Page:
I am thinking there is a difference between healthy confidence and arrogance.

    we all know the difference.

    Now those guys were NOT paying you a compliment. they were being jerks. (in my opinion) and junk like that is so offensive to me.

    if they were truly wanting to be respectful…they might have smiled as you passed by…etc. A NICE compliment is easy to pick out. It doesn’t leave you feeling gross and cofused and well, gross.

    but shouting out comments like that is degrading (whether or not it’s true)

    we need to be so much less affected by the outside world. why is it we give SO MUCH POWER to others and what they think and say. How much of their opinions are not even true, or jaded by their own issues or jealousy or just their ICK

    We need to remember each and every day we ROCK just because we do. We each have so much more to offer our world than how awesome our hair looks today.

    it’s hair.
    it frizzes. that’s life.

    Don’t give caddy girls or jerk guys the POWER to derail a perfectly great day with their bad juju!

    just DON’T
    we spend SO MUCH precious energy fighting this mental crap. Save it for better things.

    xoxoxo
    besides, practice accepting a good compliemnt…
    still working on it over here!

    happy Wednesday

  3. Joanne responded on 28 Apr 2010 at 3:04 pm #

    “It’s amazing that I can sometimes feel with such certainty that I’m unattractive, but am never completely convinced that I’m beautiful. I feel comfortable saying, “Oh, no, my hair is AWFUL today.” But it’s almost impossible to say, “Yeah, I know, my legs are great.””

    Did you see Mean Girls? It reminds me of that scene where the Plastics stand in front of a mirror and criticize their body and faces, and the main character, the previously homeschooled girl brought up without these sort of issues, has no idea what to do. But we should have a right to feel good about ourselves… it’s not fair to label that as “arrogant” – just confident in one’s one ability. To me, “arrogance” means that what you have to offer is better than what everyone else has to offer. Maybe women can get arrogant when talking about their own looks because of the beauty-pageant-esque nature some people (both men and women) tend to have, constantly comparing women to each other.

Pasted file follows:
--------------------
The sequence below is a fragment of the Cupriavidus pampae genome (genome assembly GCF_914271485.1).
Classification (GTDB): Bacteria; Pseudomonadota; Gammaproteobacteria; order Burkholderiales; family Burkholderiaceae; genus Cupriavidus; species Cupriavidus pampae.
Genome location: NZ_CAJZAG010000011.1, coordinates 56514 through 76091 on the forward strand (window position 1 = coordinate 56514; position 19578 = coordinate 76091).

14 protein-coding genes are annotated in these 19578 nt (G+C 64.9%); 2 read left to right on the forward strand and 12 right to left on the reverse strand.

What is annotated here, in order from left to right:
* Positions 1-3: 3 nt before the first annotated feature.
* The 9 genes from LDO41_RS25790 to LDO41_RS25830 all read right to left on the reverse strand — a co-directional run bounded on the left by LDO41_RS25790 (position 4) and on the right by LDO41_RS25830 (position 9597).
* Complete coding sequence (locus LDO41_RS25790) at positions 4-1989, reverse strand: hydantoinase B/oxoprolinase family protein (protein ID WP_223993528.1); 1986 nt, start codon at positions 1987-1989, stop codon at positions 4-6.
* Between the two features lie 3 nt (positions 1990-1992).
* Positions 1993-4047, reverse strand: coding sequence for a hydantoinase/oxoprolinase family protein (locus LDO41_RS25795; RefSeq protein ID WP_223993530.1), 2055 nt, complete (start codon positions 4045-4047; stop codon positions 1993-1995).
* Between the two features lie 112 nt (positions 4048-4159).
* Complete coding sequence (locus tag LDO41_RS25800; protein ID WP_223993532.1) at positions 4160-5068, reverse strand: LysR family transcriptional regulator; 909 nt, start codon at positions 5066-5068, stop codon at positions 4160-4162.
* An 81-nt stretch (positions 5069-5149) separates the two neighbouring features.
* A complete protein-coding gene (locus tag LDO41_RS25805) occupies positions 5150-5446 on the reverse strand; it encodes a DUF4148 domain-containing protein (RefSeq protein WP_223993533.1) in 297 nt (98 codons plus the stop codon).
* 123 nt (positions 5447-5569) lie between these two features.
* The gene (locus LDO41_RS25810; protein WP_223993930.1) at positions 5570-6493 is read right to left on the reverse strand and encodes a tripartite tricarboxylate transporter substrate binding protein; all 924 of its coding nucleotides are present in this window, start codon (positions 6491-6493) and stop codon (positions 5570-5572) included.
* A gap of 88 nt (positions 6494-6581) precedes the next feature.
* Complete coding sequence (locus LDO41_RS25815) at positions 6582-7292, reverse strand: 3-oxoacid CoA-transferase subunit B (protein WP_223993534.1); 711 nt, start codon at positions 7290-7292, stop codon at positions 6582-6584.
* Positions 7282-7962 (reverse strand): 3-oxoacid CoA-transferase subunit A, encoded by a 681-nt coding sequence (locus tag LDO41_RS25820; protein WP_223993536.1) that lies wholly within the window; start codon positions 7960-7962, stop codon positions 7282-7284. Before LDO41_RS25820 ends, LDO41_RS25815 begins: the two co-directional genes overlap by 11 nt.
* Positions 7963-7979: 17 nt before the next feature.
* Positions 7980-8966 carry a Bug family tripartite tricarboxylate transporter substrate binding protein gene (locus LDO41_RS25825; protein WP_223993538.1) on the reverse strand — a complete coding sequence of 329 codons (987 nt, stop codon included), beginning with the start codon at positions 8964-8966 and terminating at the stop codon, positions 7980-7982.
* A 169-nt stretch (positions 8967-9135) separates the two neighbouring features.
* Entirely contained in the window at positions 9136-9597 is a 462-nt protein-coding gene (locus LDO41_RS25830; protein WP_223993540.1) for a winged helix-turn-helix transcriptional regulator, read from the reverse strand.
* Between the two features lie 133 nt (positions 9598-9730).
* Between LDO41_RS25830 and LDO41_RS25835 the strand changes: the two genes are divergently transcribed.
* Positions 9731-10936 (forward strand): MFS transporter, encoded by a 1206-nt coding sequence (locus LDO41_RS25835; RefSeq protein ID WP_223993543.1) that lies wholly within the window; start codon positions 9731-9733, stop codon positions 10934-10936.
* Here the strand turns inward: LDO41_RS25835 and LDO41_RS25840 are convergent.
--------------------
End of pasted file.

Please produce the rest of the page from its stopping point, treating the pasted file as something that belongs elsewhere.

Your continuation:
Bad eye day = pink eye… :’(

  4. Joanne responded on 28 Apr 2010 at 3:05 pm #

    …just to add: the sort of comparisons that people in our lives do definitely influence us to think that way about ourselves.

  5. Tori responded on 28 Apr 2010 at 5:53 pm #

    This is an interesting topic, and one that’s been rather close to me lately. I’ve always been a bit larger than most girls, and haven’t ever felt truely beautiful. It just seems strange that anyone would think that way about me. But as I’ve grown up and am pretty much a woman now (weird to think I’m not just a kid anymore) men have been paying me a lot more attention. It’s really hard for me to swallow compliments, because I’ve spent such a long time KNOWING that what I am isn’t “it.” It’s come to a point, though, where I’m beginning to see what these guys are talking about. I am attractive, and it’s OK and it’s even good to think that. Confidence is an awesome feeling, and we should all experience it.

  6. Emily responded on 28 Apr 2010 at 5:54 pm #

    I love this post and I love getting called at by strangers on the street. Sure, it’s strange and you wonder what exactly they think is going to happen as a result, but it really does give you a little boost of self confidence. YOU are inciting strangers to SHOUT compliments to you. It’s pretty cool.
    I know that not everyone is a fan of this. People don’t want to be objectified. But seriously, let’s allow for a little objectification in our lives. Our bodies are apart of our selves so it’s kind of great when they get complimented. When it’s a total stranger, all the better, you don’t have to worry about things getting awkward.

    Also, I am so interested by this whole phenomena of down talking ourselves. Why do we need to hedge anything we say about ourselves with some insult? The other day I was involved in a listening exercise. One person actively listened while the other spoke for three minutes, uninterrupted. The challenge was that the topic of conversation was “things you like about yourself.” It was amazing at how uncomfortable it was to talk for three minutes about this. The girl talking to me kept apologizing, and saying things like.. well.. i guess people say this about me.. or.. i don’t really like this but i guess if I had to pick….